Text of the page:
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“Sayings, Wise and Otherwise,” (also in the “The Sayings of Dr. Bushwhacker and Other Wise Men”) by Frederic S. Cozzens; American Book Exchange, New York; 1880; pp. 55-58.




“M Y learned friend,” said the Doctor, glaring at us through his critical specs, “I have seen both exhibitions, the British and the French. I was delighted sir, delighted with the French exhibition. The people of France, sir, are essentially an æsthetic people; they strive to please you sir, and they succeed in pleasing you; they rarely widen their callipers beyond the limits of decorum; they kill their tragedy heroes in abattoirs behind the scenes, and never venture to intrude upon us those coarser emotions which are independent of taste and politeness; so, sir, I visited the French exhibition with pleasure, and came away gratified. I do not remember any single pictures except those of Rosa Bonheur, and they struck me, perhaps, because they reminded me of something I had seen in nature that was familiar; but otherwise, I have only a general impression, sir, of pleasure, of great pleasure. It was far different, sir, with the British exhibition. I was not pleased with it, sir, not pleased with it. I came away, sir, with my emotions excited, and in a state of disagreement. You know my love of Shakspeare, sir! Well, sir, I never felt such divine pity 56 for King Lear, such exquisite sympathy for Juliet (out of the book), as I felt when I saw those pictures of F. Madox Brown, and Frederick Leighton. As for the bulk of the rest, the modern school of British Art, it is expressed forcibly in a line, so contemptuous, sir, that from my love of the æsthetic and the agreeable, I am almost afraid to quote it. But, sir, as an arbiter of matters of taste, I cannot refrain from saying of the modern school of British Art: that —

‘Extreme exactness is the sublime of fools,’

and, sir, you may try the measure by the spots on the sailor boy’s breeches, or the twigs on any one of the pre-Raphaelite trees, and if you are not convinced of the truth of the above maxim, then try it on Ruskin’s own picture, ‘Study of a block of Gneiss, Valley of Chamouni, Switzerland, No. 155.’ Ruskin, sir, is a great writer, a great rhetorician; his persuasive powers are wonderful, dazzling, but not reliable, sir. Put a pen in his hand and Ruskin can make his mark. Put a pallet on his thumb, and Ruskin sinks into the lowest depths of Ruskinism.”

“My dear Doctor!”

“Yes, sir, into the lowest depths of Ruskinism. His tre-foil, cinque-foil windows are very nice things in print, and we admire them; as well as his lichens, mosses, striæ, and the oxide stains of his wonderful gneiss boulders; but, sir, what is the use of having Ruskin’s meagre representation of a lichen covered, metallic stained boulder 57 from an obscure corner of the globe, in our parlor, when we can have the real article from the richest mineral kingdom of earth, just by rolling it in?”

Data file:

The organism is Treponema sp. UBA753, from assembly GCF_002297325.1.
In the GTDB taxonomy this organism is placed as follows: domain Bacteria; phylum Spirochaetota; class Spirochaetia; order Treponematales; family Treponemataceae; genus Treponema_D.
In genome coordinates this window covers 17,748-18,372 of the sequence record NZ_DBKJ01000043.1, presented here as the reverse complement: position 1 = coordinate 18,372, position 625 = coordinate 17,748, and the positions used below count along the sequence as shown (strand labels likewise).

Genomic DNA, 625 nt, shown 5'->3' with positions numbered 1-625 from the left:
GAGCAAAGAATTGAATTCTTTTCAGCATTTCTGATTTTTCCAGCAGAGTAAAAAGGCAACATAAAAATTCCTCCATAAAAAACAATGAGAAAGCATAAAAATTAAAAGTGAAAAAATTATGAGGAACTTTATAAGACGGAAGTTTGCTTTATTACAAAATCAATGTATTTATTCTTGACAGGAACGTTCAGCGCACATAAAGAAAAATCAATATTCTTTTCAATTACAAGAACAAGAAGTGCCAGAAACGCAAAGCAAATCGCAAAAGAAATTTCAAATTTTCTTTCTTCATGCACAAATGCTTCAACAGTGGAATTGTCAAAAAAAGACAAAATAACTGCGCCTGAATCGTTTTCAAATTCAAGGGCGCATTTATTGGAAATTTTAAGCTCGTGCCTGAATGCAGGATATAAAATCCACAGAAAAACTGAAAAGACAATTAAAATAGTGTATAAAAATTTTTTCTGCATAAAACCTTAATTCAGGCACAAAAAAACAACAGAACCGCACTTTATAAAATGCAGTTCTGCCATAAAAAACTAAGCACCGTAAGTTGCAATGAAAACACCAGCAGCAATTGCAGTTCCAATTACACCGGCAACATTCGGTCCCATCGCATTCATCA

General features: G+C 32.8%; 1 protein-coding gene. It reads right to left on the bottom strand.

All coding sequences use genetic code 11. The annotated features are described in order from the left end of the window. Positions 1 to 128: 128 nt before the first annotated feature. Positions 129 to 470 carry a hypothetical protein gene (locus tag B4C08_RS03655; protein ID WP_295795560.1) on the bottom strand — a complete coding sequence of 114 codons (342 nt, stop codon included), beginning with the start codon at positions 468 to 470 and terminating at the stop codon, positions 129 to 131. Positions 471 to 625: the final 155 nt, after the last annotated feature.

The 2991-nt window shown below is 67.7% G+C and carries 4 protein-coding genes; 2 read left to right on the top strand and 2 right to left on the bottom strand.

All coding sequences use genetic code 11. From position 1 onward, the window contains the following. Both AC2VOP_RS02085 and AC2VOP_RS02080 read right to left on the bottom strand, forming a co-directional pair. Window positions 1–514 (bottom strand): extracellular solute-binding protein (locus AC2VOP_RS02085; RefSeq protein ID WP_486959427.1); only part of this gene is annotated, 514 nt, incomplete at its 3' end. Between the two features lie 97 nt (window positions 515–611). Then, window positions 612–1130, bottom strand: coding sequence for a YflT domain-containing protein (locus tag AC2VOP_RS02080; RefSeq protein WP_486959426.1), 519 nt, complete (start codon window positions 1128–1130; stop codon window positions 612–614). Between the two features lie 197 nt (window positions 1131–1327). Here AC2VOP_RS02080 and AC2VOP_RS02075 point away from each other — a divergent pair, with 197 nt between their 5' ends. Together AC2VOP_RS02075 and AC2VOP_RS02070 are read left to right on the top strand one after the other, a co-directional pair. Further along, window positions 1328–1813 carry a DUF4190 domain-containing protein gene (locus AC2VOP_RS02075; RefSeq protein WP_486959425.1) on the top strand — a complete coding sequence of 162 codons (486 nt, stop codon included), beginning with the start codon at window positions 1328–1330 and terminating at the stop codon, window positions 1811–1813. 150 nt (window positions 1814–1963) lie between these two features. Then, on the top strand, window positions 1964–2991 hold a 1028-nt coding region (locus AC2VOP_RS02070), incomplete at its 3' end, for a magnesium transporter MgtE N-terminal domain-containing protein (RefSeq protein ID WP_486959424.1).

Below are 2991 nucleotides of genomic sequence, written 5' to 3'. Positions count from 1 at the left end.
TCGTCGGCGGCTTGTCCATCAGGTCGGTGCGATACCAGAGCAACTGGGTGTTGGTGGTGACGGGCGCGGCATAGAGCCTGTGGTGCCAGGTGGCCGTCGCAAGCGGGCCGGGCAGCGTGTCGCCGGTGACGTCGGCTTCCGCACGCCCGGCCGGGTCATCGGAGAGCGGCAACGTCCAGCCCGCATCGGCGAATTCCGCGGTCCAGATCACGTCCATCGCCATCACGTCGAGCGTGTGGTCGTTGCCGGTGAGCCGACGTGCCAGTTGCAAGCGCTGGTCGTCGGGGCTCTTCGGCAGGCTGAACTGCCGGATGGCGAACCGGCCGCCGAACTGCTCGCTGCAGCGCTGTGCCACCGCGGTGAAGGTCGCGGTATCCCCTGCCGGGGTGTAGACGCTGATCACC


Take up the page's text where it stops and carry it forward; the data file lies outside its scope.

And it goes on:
“But there is the sentiment, Doctor.”

“The sentiment? My learned friend, if there is no sentiment in the original, what can you look for in the mere copy?”

“But, Doctor, what do you think of Holman Hunt’s ‘Light of the World?’ ”

“An exquisite bit of art, a happy adaptation of the school to a single figure; lucky was it for him that he had no other figures in the background.”

“Why, Doctor?”

“Because the school has no idea of atmosphere, sir — atmosphere, distance, perspective! Look at the background figures in his picture of St. Agnes’ Eve; the features, the expression of every face, painted as elaborately as if they were in the foreground. Is that the way nature exhibits her panorama? Sir, so far from features, or the expression of features, being recognizable at that distance, I can tell you that it would be difficult to say whether there were men or women, yes, bipeds or quadrupeds in that perspective.”

“Nevertheless, Doctor, you must admit that they are very beautiful works of art. Just think of the man who can paint such pictures. Is he not very much elevated by genius above his fellows?”

“Unquestionably he is, and when all that is now 58 claimed for him has passed through the ordeal of detraction, the pre-Raphaelite, or post-Raphaelite painter, will find a proper niche, when all the symbols of his art are, to quote Shakspeare:

‘In the deep bosom of the ocean buried.’

And, by the way, why not have a pre-Shakespearean school! Why not!”

“Doctor, that is a capital idea.”

“My learned and dear friend, I was only in jest. A school! My dear friend, you have never yet, and never will see a school of great men. Intellect of the first class is great — independent — single — alone! It has no scholastic limits, no pedantry, no peers. The moment art ceases to appeal to sympathies and emotions, and contents itself with the bare representation of forms, it comes in competition with the photograph, and at once is beaten by the more elaborate delineation of the camera.”

“But, Doctor, you forget the symbols of the pre-Raphaelite school!”

“Symbols, symbols! and of a school? What! has this age of intelligence to be instructed by symbols of a school of painters? If they are able to convey ideas by symbols, why do they write the names of their pictures in Saxon characters on the frames? Why not let the symbols explain the symbols? They teach us what art is, by symbols! Faugh! If that is high art, let me begin with the rudiments, and study it out — from the alphabet of a Chinese teacup.”


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